Relationships are complicated things. Real relationships are emotionally exploitative, and we are sometimes the exploited and sometimes the exploiter. The regular commercial films don’t (or can’t afford to) have insights like these. It is the slice of life films like Piku that show us how the relationships that suffocate us can also be the ones that mean the most to us.
So we have the perpetually irritable Piku (Deepika Padukone) whose hypochondriac father Bhaskor (Amitabh Bachchan) is obsessed with his bowel movements. A difficult man to live with, he is nonetheless the centre of Piku’s universe. Into this not-so-cozy family enters Rana (Irrfan), the taxi stand owner who volunteers to drive Piku and Bhaskor to Kolkata after all his drivers refuse to drive the constantly bickering father-daughter duo. He observes them and begins to understand Piku’s frustrations.
It’s all about loving your parents but not the Karan Johar way. Piku looks at parents as regular human beings who can be selfish as well as manipulative with their children’s affections. However, it stops short of being judgemental. What we get here are some exceptionally well fleshed out characters and their hilarious everyday interactions. Real people who shout when irritated, fight to let out their frustrations, and then forget it all immediately when a new conversation begins.
Writer Juhi Chaturvedi and director Shoojit Sircar first got together for the delightful Vicky Donor. That film was centered around sperms, this one is all about fecal emissions. And just like Vicky Donor never got sleazy despite its subject, Piku never slips into bawdy toilet humour. The writer-director duo pepper the everyday conversations between their characters with potty talk (of varied colours and sizes!) and you can’t help but smile and wrinkle your nose at the same time.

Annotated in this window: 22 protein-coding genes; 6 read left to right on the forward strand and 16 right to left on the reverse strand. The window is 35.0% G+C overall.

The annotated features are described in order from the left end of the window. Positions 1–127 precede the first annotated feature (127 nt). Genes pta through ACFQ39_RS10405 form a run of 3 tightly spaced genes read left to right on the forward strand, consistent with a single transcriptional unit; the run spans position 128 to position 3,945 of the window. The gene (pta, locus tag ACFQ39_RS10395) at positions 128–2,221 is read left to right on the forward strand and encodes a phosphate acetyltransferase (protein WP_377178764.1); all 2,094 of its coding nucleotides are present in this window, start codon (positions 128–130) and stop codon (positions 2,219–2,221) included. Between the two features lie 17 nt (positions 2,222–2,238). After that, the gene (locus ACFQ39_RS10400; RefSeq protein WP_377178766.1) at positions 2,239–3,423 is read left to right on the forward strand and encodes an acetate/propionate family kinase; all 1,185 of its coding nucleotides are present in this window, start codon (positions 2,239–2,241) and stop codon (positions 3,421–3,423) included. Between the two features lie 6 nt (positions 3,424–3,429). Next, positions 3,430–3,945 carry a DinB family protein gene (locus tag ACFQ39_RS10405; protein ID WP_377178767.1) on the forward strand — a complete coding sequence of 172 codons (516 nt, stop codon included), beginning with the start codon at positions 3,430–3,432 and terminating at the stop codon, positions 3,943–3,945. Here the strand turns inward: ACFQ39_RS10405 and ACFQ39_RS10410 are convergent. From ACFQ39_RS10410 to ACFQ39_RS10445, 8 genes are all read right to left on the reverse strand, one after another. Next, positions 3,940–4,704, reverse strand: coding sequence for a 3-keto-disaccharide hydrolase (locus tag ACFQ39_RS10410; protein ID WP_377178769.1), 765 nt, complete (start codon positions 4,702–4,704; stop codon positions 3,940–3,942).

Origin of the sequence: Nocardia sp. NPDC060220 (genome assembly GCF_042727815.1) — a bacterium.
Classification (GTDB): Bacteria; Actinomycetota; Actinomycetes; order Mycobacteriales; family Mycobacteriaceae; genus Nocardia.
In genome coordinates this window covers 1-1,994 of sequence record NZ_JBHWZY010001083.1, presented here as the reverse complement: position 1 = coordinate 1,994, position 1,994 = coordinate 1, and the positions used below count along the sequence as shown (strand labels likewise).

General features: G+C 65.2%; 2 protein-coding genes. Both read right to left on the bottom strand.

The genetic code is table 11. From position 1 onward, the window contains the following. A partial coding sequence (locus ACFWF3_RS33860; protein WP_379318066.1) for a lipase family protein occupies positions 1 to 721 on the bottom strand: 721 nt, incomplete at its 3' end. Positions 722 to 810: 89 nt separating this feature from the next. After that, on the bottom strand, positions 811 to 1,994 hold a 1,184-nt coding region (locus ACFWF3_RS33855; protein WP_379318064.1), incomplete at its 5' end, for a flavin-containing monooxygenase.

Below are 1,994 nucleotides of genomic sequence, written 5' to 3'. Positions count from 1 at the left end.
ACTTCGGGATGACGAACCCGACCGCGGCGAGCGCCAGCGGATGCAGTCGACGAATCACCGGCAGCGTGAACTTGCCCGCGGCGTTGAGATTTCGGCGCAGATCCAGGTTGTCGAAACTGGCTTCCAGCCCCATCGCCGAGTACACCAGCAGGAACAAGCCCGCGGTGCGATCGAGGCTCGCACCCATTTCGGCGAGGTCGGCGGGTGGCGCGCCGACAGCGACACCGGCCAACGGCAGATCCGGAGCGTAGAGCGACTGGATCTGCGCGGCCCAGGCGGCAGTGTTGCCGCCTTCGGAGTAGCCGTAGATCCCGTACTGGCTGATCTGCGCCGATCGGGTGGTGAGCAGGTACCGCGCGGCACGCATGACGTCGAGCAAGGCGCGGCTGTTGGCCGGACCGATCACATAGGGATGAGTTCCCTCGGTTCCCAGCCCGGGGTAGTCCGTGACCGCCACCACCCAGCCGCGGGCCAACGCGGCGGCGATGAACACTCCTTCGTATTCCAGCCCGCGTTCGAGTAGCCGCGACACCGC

However, when a film is character driven it needs more than one subject to base its conversations on. The father-daughter bickering gets repetitive after a time. Irrfan’s character comes as a breath of fresh air but the centre point of interest still remains Bhaskor’s constipation. This makes the narrative somewhat flat in the second half. I would have liked to see at least one tender moment between father and daughter at some point in the film for the unconventional ending to make the right impact. Too many in-your-face brand placements also take away the magic of the moment quite a number of times.
What stays magical throughout though are the brilliant performances. Amitabh Bachchan plays the eccentric Bhaskor with visible relish. The famous Big B baritone disappears, his Bengali accent sparkles, the rudeness seems inborn, and his obsession with his real/imaginary ailments is hysterical. You can feel his disappointment when his BP comes out normal and his excitement when the thermometer shows his temperature up by a single point. Then there is Irrfan who does things with his eyes and smile that very few actors can. And oh so effortlessly! Deepika surprises with a natural and highly nuanced performance. Her eyes speak volumes and never once does she seem like a lightweight in front of her great co-actors. The best thing is that none of these three actors manage to outshine the others – they come together in complete harmony on the screen. The rest of the casting is also spot on be it the hapless servant, the maid who gets fired, Bhaskor’s brother and his wife, or even the drivers of Irrfan’s taxi stand. Mousami Chatterjee as Piku’s aunt was a delight.
Piku falls short of being a masterpiece due to too much focus on motion and not enough on emotion. Nevertheless it is a cute little film that deserves a watch. Go for it!